Aug 29th 2019

The agritech transition: from nice-to-have to necessity

It’s August; the sun’s out and for farmers up and down the country, it is the busy harvesting period. I’m a farmer’s daughter. Both sides of my family have farmed for generations, and despite living and working in London, I like to keep my ear to the ground on what’s happening in the agriculture world, and more specifically, the agritech sector: the perfect crossover of my heritage and my career in tech PR. Without further ado, here’s my latest blog on the burgeoning agritech landscape:

Did you know that the UN’s Food and Agriculture Organisation, the group tasked with looking after our future food supply, has estimated that globally we may only have 60 harvests left, thanks to the depletion of nutrients in our soils? Or that following Brexit, the lack of EU subsidies will have a massive impact on UK farming, leading to fears of farms being wiped out?

The farming landscape

Farming is arguably the oldest profession. From day dot, humans have needed to eat; growing and harvesting corn, picking fruit and berries, and raising livestock for milk, meat, fur and leather. But the industry, globally, is under pressure. By 2050, it’s anticipated that the world’s population will have grown to nearly 10 billion, and this is creating a huge ‘food gap’ between the current levels of production, and our growing consumption. Food production must grow by 50% in the next 30 years, if it is to meet demand.

There are numerous other factors which are disrupting the status quo of the countryside:

  • Environmental sustainability: have you seen Cowspiracy? Climate-conscious campaigners are behind influential documentaries, looking to spread awareness of greenhouse gas emissions and livestock transportation exhausts.
  • A change in diet fashions: veganism, for example, has soared in popularity. In the UK alone the number of vegans has grown from half a million in 2016, to 3.5 million in two years.

Tech-for-good, the farming edition

In response to concern for the farming industry, however, innovative start-ups and agribusinesses have been developing technologies to improve efficiencies and yields on all farms, from industrial scale to smallholdings. I’ve discussed ‘precision agriculture’ before in my blog on harnessing agritech for a smarter way to farm, and I’ve also written about agri uni Harper Adams’ Hands-Free Hectare (HFH) project, which is using small robots to drill, monitor, and harvest a field of crops.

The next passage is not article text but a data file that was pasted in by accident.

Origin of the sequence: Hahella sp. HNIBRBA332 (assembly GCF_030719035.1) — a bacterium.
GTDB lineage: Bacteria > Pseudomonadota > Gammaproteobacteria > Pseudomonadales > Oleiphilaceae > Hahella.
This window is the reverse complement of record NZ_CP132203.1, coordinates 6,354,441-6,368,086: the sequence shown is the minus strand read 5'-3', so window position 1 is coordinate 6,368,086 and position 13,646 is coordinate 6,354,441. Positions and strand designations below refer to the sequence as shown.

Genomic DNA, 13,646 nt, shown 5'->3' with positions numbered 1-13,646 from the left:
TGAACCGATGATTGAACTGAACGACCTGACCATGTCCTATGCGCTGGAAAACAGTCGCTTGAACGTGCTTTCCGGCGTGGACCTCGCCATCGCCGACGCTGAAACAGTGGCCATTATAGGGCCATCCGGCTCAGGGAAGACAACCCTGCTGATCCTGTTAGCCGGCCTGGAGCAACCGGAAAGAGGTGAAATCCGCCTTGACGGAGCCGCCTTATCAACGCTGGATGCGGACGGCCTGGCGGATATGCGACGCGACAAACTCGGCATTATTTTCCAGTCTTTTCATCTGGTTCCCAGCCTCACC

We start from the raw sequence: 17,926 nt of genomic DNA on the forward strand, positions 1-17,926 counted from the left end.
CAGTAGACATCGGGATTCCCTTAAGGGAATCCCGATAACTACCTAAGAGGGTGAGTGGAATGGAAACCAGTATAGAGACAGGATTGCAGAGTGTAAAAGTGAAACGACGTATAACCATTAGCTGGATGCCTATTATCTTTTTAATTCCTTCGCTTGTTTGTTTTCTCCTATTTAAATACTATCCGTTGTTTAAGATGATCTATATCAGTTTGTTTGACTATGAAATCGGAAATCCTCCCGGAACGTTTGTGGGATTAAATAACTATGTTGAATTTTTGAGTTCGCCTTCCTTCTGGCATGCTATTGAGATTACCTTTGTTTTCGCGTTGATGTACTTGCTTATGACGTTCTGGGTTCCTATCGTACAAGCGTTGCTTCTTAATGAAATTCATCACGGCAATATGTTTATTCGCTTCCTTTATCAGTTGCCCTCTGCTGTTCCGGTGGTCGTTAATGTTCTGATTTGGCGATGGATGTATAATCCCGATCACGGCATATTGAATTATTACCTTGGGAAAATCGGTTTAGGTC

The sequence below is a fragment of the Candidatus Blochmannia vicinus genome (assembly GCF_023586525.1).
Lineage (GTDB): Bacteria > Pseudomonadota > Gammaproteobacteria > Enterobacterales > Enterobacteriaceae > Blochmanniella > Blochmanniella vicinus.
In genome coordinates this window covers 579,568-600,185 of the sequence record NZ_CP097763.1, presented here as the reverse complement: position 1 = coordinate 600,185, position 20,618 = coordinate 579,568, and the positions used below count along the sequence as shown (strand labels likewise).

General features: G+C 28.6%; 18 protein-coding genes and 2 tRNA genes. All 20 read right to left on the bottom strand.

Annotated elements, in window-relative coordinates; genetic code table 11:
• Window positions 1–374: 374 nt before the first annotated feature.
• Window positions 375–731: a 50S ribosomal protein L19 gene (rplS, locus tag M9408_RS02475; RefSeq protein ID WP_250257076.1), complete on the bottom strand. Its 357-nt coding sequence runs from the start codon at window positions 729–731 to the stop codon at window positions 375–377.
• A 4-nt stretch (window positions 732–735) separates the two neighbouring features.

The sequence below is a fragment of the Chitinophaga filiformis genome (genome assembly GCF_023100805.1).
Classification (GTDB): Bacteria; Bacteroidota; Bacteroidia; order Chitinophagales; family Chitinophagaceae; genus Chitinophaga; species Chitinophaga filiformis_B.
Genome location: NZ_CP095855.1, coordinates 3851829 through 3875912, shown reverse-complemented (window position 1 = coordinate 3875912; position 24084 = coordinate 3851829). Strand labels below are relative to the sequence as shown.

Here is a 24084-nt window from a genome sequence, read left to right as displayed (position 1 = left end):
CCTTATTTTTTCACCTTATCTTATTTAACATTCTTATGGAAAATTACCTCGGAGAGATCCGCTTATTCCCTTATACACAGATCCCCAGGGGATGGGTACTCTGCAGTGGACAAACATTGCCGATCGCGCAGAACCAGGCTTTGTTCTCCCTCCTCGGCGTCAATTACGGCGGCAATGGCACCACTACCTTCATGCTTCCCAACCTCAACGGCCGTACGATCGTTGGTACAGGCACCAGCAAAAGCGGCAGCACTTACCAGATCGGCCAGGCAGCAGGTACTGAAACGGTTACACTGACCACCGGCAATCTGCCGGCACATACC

But it’s not just fields and crops that benefit from technological innovation. Now, increasingly, we hear of lab-grown meat and fish, and connected livestock. Farmers with animals spread across vast ranges of farmland in areas such as the rolling Welsh mountains, sprawling farms across the US and the South African veldt, can benefit from connected collars (e.g. Digitanimal) that monitor the condition and location of animals, and send the data directly to the farmers’ smartphones.

Another example of connected livestock I really enjoyed reading about is facial ID for cows. As Maija Palmer writes for Sifted, “dairy farmers have one of the highest rates of tech adoption”, which now includes – for some at least – an  AI-based service that collects data from cows and uses it to quickly detect conditions like mastitis and lameness. Dairy is a particularly vulnerable sector of agriculture as farmers continue to feel the pressure from volatile commodity prices; something I’m very familiar with.

Not just one, but both sides of my family have farms that used to have dairy herds. The accounts from the business on my paternal side show that the first sale of milk from the farm appeared in October 1909 “and continued unbroken for 92 years, until 2001, when milk production throughout the whole top end of the Meon Valley ceased due to poor prices.”  In those days, the farmer received 1.5p per litre, whereas today’s farmers can expect around 27.5p per litre – just over half the cost consumers pay in UK supermarkets.

Agritech, a must-have for the future

Whatever the changing dietary preferences, economic future, and climactic fluctuations, technology will be needed – if it’s not being used already – to produce food for the growing population and halt the demise of farming. The role of agritech is transitioning from a ‘nice-to-have’ addition to a farmer’s toolkit, to a ‘must-have’, if we are going to produce enough food to support our growing population.

By design and necessity, the food ecosystem of the future will look very different to farming of today. A willingness to adopt technology to support production will be paramount for farmers riding the waves of uncertainty post-Brexit, and enable them to reap the rewards of increased output.

Here at Babel, we understanding the farming industry as well as we do the technology behind it and we’re keen to support agritech companies looking to communicate their brand to media and stakeholders alike to boost investment opportunities. If you’d like to speak with us further on what you could achieve through an integrated communications campaign, please don’t hesitate to get in touch.